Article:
Getting Away with Murder? Government violence in state- and peacebuilding contexts
Political violence, exercised both by government and rebel forces, remains a significant feature of many peace- and statebuilding contexts, even after the conclusion of a peace agreement.
The project examines how this violence is understood, framed, and responded to by international actors. In particular it looks at international state- and peacebuilding interventions in two African countries – the Democratic Republic of the Congo and Cote d’Ivoire – and whether they frame and respond differently to violence by government forces than to violence by rebels.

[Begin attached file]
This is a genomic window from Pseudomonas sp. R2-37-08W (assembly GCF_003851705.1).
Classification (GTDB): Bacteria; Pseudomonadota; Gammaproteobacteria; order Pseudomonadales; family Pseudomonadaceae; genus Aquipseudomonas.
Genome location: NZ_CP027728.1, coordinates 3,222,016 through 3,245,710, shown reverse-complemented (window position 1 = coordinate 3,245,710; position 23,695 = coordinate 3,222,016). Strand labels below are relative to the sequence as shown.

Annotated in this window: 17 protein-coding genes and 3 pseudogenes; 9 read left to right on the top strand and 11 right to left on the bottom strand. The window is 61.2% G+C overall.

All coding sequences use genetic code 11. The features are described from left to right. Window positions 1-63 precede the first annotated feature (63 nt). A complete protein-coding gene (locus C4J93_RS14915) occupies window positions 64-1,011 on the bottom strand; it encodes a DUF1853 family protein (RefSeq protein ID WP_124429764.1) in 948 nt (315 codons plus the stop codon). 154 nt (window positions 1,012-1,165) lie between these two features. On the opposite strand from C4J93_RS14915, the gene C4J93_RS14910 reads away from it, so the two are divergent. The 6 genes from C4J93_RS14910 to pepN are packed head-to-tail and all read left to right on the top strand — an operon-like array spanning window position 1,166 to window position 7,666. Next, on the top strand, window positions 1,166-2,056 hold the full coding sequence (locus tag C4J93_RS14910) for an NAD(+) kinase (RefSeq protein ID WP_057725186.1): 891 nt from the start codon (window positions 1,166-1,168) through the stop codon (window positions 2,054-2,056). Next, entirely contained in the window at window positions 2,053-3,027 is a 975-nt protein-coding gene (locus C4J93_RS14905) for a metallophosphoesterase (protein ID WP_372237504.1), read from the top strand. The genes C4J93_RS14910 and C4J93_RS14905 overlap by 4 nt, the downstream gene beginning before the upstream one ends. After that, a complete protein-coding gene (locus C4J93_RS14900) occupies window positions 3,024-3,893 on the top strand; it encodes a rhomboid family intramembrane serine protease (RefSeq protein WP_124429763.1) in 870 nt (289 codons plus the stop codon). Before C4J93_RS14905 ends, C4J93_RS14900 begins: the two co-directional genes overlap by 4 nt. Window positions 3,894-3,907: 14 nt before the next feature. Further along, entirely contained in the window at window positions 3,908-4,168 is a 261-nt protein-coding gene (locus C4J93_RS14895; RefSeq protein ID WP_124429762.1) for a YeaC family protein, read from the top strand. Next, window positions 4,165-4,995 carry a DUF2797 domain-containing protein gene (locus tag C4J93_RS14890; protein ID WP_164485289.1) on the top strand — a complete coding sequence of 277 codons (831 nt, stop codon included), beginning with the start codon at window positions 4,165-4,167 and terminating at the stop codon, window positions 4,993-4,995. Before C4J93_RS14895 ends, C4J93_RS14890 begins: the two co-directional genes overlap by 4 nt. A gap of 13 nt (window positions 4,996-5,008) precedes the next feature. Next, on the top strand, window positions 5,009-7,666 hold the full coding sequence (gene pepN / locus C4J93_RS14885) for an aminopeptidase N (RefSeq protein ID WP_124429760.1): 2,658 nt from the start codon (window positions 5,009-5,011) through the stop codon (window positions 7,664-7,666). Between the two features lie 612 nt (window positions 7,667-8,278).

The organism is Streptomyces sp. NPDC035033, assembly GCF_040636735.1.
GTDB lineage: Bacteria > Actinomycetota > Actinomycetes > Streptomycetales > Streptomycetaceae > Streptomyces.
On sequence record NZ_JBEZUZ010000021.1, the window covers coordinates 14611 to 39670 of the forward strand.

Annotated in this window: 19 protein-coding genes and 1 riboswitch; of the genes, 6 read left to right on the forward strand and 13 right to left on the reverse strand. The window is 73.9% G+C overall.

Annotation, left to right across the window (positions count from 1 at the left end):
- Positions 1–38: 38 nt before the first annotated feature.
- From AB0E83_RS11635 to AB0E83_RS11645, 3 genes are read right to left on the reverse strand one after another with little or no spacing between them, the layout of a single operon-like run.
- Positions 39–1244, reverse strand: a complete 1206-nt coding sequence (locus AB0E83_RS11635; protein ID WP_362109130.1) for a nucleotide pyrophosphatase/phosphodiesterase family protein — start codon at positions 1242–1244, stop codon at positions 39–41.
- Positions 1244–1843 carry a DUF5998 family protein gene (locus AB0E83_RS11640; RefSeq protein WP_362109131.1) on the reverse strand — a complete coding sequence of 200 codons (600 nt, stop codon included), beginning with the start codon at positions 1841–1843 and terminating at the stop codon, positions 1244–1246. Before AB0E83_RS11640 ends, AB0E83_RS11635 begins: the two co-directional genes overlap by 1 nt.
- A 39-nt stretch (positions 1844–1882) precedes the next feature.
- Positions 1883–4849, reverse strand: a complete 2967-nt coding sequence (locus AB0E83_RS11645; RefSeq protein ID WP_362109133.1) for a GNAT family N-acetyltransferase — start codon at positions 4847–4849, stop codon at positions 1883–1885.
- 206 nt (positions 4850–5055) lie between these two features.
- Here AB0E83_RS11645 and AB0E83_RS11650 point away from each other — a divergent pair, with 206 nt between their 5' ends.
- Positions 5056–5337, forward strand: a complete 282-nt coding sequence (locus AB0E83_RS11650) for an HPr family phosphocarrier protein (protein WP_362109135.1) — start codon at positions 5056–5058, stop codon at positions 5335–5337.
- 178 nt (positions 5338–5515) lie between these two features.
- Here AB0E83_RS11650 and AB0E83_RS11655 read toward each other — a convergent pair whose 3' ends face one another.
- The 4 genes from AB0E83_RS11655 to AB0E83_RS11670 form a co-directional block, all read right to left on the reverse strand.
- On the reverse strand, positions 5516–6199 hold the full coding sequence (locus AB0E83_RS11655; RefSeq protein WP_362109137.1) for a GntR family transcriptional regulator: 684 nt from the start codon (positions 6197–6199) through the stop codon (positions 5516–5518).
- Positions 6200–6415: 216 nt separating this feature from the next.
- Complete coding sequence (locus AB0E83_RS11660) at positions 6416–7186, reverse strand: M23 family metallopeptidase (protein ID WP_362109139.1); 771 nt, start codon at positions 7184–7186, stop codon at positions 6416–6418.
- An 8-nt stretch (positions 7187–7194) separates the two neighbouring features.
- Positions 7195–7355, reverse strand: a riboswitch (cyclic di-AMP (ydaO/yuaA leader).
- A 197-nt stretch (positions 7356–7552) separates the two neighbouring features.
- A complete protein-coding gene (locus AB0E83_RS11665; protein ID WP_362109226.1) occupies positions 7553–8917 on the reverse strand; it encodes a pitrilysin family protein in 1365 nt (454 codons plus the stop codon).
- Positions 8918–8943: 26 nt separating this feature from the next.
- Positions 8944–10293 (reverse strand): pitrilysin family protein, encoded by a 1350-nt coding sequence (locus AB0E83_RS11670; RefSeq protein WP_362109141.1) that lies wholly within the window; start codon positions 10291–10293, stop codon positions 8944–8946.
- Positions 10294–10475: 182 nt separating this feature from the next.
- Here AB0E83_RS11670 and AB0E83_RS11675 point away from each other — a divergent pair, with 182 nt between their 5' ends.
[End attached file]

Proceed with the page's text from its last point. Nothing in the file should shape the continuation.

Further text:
Using events data to examine patterns of violence in both countries over time and analysing the regular reports to the UN Security Council from the peacekeeping missions (UNOCI, MONUC, and MONUSCO), it examines how violence by different actors has been discursively framed, and whether there are significant differences to the observed patterns of violence.
Lead researchers: Dominik Zaum with Corinne Heaven